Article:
Color additives give the red tint to your fruit punch and the green hue to your mint-flavored toothpaste. They are dyes, pigments, or other substances that can impart color when added or applied to a food, drug, cosmetic, or the human body. They can be found in a range of consumer products—from cough syrup and eyeliner to contact lenses and cereal.
So how safe are they? "Color additives are very safe when used properly," says Linda Katz, M.D., M.P.H., Director of the Office of Cosmetics and Colors in FDA's Center for Food Safety and Applied Nutrition (CFSAN). "There is no such thing as absolute safety of any substance. In the case of a new color additive, FDA determines if there is 'a reasonable certainty of no harm' under the color additive's proposed conditions of use." Here are more facts you should know about color additive safety.
FDA regulates color additives used in the United States. This includes those used in food (and dietary supplements), drugs, cosmetics, and medical devices. These color additives (except coal-tar hair dyes) are subject by law to approval by the agency and must be used only in compliance with the approved uses, specifications, and restrictions. In the approval process, FDA evaluates safety data to ensure that a color additive is safe for its intended purposes. Color additives that FDA has found to cause cancer in animals or humans may not be used in FDA-regulated products marketed in the United States.
Two main categories make up FDA's list of permitted color additives. In addition to undergoing approval, some color additives are known as "certifiable." Certifiable color additives are man-made, derived primarily from petroleum and coal sources. The manufacturer submits a sample from the batch for which it is requesting certification, and FDA tests the sample to determine whether it meets the color additive's requirements for composition and purity. If it does, FDA "certifies" the batch and issues a certification lot number. Only then can that batch be used legally in FDA-regulated products.
Certified color additives have special names consisting of a prefix, such as FD&C, D&C, or Ext. D&C; a color; and a number. An example is FD&C Yellow No. 6, often found in cereals, ice cream, and baked goods. Sometimes a color additive is identified by a shortened form of its name, consisting of just the color and number, such as Yellow 6.
Other color additives, in the second main category, are "exempt" from batch certification. These are obtained largely from plant, animal, or mineral sources. Examples include caramel color and grape color extract. They are not subject to batch certification requirements, but they are still artificial color additives and must comply with regulatory requirements. Both types of color additives are subject to rigorous safety standards.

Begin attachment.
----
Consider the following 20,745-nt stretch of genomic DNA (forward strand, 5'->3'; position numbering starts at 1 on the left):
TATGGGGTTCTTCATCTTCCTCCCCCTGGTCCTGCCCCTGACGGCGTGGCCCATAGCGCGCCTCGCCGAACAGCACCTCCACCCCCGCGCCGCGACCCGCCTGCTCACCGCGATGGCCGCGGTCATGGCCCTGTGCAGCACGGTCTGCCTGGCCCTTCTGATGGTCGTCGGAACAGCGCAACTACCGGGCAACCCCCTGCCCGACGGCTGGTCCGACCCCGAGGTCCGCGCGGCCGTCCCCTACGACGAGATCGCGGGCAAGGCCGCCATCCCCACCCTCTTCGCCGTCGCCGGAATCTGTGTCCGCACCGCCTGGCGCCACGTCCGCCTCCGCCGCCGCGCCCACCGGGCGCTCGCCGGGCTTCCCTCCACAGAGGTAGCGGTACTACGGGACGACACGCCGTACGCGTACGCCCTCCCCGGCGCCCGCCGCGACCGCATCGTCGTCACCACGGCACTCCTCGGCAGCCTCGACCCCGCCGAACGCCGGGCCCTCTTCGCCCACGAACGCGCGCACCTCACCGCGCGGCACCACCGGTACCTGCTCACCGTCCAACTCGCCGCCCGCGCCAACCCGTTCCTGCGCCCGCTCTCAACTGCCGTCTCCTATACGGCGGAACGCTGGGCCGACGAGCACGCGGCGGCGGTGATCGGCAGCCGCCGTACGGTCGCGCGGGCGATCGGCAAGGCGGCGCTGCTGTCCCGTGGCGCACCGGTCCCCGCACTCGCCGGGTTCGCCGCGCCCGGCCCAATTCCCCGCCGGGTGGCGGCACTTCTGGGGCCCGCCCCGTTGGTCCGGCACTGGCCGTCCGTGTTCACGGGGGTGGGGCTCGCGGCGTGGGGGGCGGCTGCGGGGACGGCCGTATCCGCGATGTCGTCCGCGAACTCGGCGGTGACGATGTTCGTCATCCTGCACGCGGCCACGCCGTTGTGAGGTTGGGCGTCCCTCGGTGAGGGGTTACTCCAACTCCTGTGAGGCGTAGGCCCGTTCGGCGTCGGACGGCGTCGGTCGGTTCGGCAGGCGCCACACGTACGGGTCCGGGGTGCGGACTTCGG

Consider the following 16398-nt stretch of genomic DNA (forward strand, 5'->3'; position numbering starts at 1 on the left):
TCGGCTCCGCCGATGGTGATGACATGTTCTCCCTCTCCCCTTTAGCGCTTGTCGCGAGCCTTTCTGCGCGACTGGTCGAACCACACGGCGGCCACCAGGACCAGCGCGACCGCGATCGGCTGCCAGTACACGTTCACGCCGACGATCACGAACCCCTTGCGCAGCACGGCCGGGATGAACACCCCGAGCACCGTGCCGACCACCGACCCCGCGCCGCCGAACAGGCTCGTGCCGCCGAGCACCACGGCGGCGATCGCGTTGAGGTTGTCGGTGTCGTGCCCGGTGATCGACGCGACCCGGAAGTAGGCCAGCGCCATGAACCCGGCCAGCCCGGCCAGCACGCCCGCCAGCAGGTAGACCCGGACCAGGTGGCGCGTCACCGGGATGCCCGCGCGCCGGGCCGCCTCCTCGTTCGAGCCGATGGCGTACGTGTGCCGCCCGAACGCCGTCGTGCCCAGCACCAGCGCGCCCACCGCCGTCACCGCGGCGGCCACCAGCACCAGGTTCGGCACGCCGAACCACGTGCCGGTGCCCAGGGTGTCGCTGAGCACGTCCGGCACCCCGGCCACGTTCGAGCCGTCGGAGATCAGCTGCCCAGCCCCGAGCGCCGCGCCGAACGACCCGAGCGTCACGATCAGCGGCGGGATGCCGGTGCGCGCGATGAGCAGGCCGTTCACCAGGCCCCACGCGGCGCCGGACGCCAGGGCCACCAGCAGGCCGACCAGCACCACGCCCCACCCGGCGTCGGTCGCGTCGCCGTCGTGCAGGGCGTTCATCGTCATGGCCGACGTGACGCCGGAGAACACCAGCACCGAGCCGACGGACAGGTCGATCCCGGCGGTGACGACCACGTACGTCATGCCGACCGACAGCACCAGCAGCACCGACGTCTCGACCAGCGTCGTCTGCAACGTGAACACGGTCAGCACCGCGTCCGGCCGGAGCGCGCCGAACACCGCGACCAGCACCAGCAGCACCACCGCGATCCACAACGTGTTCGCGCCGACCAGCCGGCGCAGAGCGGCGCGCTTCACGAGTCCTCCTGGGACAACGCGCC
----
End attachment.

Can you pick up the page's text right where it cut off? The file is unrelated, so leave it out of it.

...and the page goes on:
Approval of a color additive for one intended use does not mean approval for other uses. For example, no color additives have been approved for injection into the skin—even though tattoo parlors often claim that the pigments in their inks are "FDA-approved." Likewise, no color additives are approved for permanent makeup (a form of tattooing). And henna is approved for use on the hair, but not the skin.
Reactions to color additives are rare. It is possible, but rare, to have an allergic-type reaction to a color additive. For example, FD&C Yellow No. 5 may cause itching and hives in some people. This color additive is widely found in beverages, desserts, processed vegetables, drugs, makeup, and other products. FDA requires all products containing FD&C Yellow No. 5 to identify it on their labels so that consumers who are sensitive to the dye can avoid it. On medicine labels, this certified color additive is also identified by its uncertified name, "tartrazine."
FDA can take action against companies if there are violations. In the absence of a voluntary action such as a product recall, FDA can issue warning letters, detentions, and import alerts for products that are found to be unsafe or to contain color additives that are prohibited, misused, or not properly identified as ingredients. FDA can also seize such products. Color additive violations are a common reason for detaining imported cosmetic products that are offered for entry into the United States. Color additives in foods and cosmetics marketed abroad are not subject to the same safeguards as those marketed in the United States.
FDA monitors reports of problems related to color additives. Report adverse reactions to color additives to your local FDA Consumer Complaint Coordinator.
Or, report problems to CFSAN's Adverse Event Reporting System (CAERS) by phone at 301-436-2405 or email at CAERS@cfsan.fda.gov.